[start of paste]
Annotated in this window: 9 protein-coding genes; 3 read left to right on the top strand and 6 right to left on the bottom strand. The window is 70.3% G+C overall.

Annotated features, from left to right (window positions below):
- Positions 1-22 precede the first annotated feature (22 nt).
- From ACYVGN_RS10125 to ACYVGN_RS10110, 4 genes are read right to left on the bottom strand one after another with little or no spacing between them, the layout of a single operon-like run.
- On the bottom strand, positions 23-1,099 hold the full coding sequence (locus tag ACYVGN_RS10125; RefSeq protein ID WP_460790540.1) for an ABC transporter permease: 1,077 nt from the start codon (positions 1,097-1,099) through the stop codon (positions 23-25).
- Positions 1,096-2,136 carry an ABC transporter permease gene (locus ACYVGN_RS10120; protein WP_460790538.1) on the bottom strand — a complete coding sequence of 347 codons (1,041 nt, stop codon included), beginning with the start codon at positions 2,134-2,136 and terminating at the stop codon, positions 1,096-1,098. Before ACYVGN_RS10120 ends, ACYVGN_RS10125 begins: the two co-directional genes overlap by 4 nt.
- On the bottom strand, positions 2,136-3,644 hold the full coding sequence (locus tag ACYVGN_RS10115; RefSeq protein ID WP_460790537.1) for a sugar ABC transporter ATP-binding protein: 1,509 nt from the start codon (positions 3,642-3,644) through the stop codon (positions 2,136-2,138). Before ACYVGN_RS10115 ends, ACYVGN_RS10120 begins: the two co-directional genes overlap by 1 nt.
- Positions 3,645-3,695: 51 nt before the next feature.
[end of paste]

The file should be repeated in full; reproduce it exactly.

Annotated in this window: 9 protein-coding genes; 3 read left to right on the top strand and 6 right to left on the bottom strand. The window is 70.3% G+C overall.

Annotated features, from left to right (window positions below):
- Positions 1-22 precede the first annotated feature (22 nt).
- From ACYVGN_RS10125 to ACYVGN_RS10110, 4 genes are read right to left on the bottom strand one after another with little or no spacing between them, the layout of a single operon-like run.
- On the bottom strand, positions 23-1,099 hold the full coding sequence (locus tag ACYVGN_RS10125; RefSeq protein ID WP_460790540.1) for an ABC transporter permease: 1,077 nt from the start codon (positions 1,097-1,099) through the stop codon (positions 23-25).
- Positions 1,096-2,136 carry an ABC transporter permease gene (locus ACYVGN_RS10120; protein WP_460790538.1) on the bottom strand — a complete coding sequence of 347 codons (1,041 nt, stop codon included), beginning with the start codon at positions 2,134-2,136 and terminating at the stop codon, positions 1,096-1,098. Before ACYVGN_RS10120 ends, ACYVGN_RS10125 begins: the two co-directional genes overlap by 4 nt.
- On the bottom strand, positions 2,136-3,644 hold the full coding sequence (locus tag ACYVGN_RS10115; RefSeq protein ID WP_460790537.1) for a sugar ABC transporter ATP-binding protein: 1,509 nt from the start codon (positions 3,642-3,644) through the stop codon (positions 2,136-2,138). Before ACYVGN_RS10115 ends, ACYVGN_RS10120 begins: the two co-directional genes overlap by 1 nt.
- Positions 3,645-3,695: 51 nt before the next feature.